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Hoffmann, R. A wiki for the life sciences where authorship matters. Nature Genetics (2008)

Transdermal iontophoresis of rotigotine: influence of concentration, temperature and current density in human skin in vitro.

Iontophoretic transport of rotigotine across human stratum corneum (HSC) was studied in vitro in side by side diffusion cells according to the following protocol: 6 h of passive diffusion, 9 h of iontophoresis followed by 5 h of passive diffusion. A current density of 0.5 mA cm(-2) was applied. The parameters studied were the influence of the rotigotine concentration in donor phase and the influence of the molecular weight of the co-ions. To this end, Na(+) was replaced by tetra ethyl ammonium (TEA(+)) or tetra butyl ammonium (TBA(+)) (both at pH 5 and 6). In addition, the influence of the acceptor phase temperature (32 degrees C versus room temperature), the replacement of HSC by dermatomed human skin (DHS), and the relation between drug transport and current density were examined. The estimated steady-state flux (Flux(ss)) gradually increased with the drug concentration in the donor phase in a linear manner. The flux was also linearly correlated with the applied current density providing a convenient approach to individual dose titration. The use of TEA(+) as co-ion increased the rotigotine iontophoretic flux significantly, while TBA(+) did not. Replacing HSC by DHS reduced the iontophoretic rotigotine transport, while an increase in temperature to 32 degrees C increased the rotigotine flux. The maximum Flux(ss) achieved was around 80 nmol cm(-2) h(-1) indicating that by means of iontophoresis, a therapeutic level of rotigotine might be achieved with a reasonable patch size.[1]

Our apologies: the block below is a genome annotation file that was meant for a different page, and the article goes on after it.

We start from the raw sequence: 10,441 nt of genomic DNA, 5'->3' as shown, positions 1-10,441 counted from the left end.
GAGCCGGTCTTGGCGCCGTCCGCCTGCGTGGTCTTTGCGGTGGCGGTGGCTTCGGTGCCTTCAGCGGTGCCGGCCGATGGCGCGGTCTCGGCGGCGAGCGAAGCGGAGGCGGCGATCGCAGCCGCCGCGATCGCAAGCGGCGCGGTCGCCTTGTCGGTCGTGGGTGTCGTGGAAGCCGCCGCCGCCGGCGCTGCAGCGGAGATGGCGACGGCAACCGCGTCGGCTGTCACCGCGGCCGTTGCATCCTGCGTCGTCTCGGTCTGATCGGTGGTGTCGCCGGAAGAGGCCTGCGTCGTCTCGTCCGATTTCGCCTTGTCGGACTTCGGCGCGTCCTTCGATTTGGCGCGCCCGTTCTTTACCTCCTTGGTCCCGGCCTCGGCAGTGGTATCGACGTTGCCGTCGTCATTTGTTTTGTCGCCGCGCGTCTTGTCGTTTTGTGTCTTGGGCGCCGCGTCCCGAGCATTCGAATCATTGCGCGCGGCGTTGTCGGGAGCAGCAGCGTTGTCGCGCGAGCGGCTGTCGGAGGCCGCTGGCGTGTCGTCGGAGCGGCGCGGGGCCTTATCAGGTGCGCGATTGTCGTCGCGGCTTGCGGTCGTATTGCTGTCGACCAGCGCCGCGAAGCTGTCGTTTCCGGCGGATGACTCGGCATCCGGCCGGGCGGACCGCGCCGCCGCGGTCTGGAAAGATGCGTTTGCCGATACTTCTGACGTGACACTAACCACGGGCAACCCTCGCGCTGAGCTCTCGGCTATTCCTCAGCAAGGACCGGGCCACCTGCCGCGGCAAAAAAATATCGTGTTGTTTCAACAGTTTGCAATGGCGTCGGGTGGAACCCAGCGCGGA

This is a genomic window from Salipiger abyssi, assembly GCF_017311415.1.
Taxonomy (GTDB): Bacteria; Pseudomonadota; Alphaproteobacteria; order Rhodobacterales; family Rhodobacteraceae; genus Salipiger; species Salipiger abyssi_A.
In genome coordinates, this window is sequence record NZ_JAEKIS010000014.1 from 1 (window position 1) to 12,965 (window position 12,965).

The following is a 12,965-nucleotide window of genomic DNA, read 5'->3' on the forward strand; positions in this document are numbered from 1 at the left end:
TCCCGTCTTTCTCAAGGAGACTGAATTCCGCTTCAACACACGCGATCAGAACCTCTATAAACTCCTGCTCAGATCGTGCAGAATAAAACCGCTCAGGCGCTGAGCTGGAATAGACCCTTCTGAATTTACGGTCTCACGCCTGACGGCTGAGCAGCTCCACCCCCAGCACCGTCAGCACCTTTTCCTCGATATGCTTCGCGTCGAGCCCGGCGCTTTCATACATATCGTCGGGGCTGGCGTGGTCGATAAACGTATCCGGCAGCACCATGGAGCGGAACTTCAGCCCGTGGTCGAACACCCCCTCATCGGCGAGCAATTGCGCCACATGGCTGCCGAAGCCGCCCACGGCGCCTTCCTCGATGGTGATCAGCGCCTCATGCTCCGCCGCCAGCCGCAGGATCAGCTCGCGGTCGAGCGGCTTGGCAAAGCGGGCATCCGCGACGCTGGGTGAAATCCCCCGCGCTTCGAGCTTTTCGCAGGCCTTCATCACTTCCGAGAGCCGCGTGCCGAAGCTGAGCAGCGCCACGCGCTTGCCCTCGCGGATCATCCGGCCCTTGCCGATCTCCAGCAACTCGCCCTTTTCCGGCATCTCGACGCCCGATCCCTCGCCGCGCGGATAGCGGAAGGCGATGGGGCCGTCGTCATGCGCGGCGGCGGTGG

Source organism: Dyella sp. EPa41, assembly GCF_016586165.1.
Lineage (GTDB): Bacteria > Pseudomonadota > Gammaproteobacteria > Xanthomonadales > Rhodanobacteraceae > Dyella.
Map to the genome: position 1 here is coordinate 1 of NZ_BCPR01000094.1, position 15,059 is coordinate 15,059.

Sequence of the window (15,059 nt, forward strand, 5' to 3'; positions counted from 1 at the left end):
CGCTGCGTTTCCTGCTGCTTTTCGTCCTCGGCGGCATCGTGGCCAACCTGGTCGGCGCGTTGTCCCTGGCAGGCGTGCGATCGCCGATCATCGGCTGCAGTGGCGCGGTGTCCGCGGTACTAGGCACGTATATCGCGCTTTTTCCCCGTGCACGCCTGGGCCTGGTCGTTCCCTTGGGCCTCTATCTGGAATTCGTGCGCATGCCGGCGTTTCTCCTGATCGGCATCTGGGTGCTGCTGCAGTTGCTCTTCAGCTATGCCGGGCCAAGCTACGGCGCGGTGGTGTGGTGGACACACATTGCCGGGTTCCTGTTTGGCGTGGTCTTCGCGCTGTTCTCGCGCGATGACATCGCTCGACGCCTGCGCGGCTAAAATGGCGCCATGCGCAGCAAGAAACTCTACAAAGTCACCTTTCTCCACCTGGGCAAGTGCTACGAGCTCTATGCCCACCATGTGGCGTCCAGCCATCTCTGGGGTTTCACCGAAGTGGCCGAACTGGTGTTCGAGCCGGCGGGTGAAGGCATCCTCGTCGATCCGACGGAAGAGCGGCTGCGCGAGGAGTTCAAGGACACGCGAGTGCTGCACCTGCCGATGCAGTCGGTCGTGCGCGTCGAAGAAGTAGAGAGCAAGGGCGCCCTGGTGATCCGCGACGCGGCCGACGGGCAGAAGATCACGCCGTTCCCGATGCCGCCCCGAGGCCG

1. Transdermal iontophoresis of rotigotine: influence of concentration, temperature and current density in human skin in vitro. Nugroho, A.K., Li, G., Grossklaus, A., Danhof, M., Bouwstra, J.A. Journal of controlled release : official journal of the Controlled Release Society. (2004) [Pubmed]
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